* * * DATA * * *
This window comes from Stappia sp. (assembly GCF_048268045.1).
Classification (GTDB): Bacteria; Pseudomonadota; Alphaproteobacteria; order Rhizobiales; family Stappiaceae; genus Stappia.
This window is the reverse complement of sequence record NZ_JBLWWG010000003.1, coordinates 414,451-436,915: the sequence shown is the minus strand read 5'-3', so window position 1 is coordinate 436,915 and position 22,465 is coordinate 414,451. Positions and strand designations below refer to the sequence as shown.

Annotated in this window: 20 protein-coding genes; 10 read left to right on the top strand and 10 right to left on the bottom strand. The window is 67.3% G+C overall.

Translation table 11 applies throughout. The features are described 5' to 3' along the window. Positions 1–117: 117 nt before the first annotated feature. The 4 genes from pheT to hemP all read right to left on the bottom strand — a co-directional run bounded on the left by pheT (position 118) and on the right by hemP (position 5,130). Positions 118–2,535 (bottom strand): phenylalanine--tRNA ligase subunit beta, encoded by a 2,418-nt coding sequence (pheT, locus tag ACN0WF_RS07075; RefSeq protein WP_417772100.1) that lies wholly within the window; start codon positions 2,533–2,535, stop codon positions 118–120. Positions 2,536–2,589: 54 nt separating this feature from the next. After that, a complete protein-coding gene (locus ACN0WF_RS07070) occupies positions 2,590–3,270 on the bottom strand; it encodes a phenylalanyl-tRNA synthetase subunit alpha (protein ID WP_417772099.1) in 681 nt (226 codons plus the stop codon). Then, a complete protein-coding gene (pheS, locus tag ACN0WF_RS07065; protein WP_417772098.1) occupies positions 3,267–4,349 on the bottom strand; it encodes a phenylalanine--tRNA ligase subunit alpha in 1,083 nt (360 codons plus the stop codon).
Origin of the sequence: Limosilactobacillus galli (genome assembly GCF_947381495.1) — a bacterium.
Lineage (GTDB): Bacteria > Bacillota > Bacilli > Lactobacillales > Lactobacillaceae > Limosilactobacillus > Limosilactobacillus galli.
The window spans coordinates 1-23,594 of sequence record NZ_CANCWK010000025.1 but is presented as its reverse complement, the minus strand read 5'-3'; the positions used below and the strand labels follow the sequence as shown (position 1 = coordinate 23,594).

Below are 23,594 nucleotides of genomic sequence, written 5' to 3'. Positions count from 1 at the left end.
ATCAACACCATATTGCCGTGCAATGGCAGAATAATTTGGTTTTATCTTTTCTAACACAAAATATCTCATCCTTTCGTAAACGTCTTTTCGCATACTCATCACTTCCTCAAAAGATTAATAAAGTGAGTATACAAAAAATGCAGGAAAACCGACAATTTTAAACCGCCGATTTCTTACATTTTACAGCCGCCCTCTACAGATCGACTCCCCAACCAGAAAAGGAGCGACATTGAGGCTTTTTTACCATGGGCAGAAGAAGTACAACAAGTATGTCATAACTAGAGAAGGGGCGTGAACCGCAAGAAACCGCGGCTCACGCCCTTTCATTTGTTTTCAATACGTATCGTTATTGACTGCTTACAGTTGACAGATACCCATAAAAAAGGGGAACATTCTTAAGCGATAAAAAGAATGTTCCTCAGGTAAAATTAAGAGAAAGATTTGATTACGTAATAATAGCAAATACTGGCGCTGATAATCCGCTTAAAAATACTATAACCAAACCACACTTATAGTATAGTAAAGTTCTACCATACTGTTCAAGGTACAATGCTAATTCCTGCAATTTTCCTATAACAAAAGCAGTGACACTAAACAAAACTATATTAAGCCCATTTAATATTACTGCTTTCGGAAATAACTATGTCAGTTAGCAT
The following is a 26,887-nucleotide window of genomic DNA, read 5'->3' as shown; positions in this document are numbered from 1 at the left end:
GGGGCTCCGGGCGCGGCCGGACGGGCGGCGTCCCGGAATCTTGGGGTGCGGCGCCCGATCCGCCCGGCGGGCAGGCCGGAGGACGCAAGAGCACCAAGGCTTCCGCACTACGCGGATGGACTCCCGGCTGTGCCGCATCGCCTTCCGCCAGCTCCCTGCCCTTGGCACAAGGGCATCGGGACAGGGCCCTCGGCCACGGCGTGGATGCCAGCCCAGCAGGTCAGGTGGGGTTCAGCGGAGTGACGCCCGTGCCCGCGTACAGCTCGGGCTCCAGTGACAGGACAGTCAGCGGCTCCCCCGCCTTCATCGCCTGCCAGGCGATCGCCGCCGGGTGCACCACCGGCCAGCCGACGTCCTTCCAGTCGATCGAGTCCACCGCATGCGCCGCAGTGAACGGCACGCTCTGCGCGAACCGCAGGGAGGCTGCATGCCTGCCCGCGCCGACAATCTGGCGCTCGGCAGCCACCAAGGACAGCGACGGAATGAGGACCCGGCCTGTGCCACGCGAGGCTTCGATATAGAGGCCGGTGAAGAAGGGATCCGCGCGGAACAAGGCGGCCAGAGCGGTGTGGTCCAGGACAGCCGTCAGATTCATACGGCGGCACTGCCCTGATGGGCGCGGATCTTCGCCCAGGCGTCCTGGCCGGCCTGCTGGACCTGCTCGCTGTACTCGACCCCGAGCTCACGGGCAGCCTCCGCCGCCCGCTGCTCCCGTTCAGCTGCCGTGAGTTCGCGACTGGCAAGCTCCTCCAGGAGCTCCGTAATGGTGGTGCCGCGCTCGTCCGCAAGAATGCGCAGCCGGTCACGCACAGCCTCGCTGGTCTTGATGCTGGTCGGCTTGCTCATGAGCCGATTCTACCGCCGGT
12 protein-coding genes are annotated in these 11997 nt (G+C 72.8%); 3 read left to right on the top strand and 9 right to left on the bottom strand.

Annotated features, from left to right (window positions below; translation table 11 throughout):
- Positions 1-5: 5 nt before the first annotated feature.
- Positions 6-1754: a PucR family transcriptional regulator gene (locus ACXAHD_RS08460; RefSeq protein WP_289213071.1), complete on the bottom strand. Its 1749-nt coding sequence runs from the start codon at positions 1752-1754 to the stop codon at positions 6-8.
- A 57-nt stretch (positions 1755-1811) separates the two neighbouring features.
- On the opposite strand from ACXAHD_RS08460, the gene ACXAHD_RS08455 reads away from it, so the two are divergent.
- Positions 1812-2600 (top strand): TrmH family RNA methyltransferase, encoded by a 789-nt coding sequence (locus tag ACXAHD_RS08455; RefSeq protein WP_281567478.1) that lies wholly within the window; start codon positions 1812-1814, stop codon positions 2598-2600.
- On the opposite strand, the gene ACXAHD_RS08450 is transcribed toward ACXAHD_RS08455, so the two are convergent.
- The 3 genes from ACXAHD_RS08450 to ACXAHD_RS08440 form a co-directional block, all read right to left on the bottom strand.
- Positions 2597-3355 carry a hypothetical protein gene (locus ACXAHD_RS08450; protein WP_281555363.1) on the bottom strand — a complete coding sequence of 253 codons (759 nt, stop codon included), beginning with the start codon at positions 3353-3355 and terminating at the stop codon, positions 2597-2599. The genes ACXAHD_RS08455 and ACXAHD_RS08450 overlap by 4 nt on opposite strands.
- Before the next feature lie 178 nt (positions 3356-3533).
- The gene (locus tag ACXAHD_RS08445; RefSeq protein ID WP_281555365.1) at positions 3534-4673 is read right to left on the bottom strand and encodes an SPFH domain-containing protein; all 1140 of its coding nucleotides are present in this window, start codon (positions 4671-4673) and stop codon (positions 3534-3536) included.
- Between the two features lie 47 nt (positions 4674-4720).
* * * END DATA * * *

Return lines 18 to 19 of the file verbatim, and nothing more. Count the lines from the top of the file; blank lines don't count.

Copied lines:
- On the opposite strand from ACXAHD_RS08460, the gene ACXAHD_RS08455 reads away from it, so the two are divergent.
- Positions 1812-2600 (top strand): TrmH family RNA methyltransferase, encoded by a 789-nt coding sequence (locus tag ACXAHD_RS08455; RefSeq protein WP_281567478.1) that lies wholly within the window; start codon positions 1812-1814, stop codon positions 2598-2600.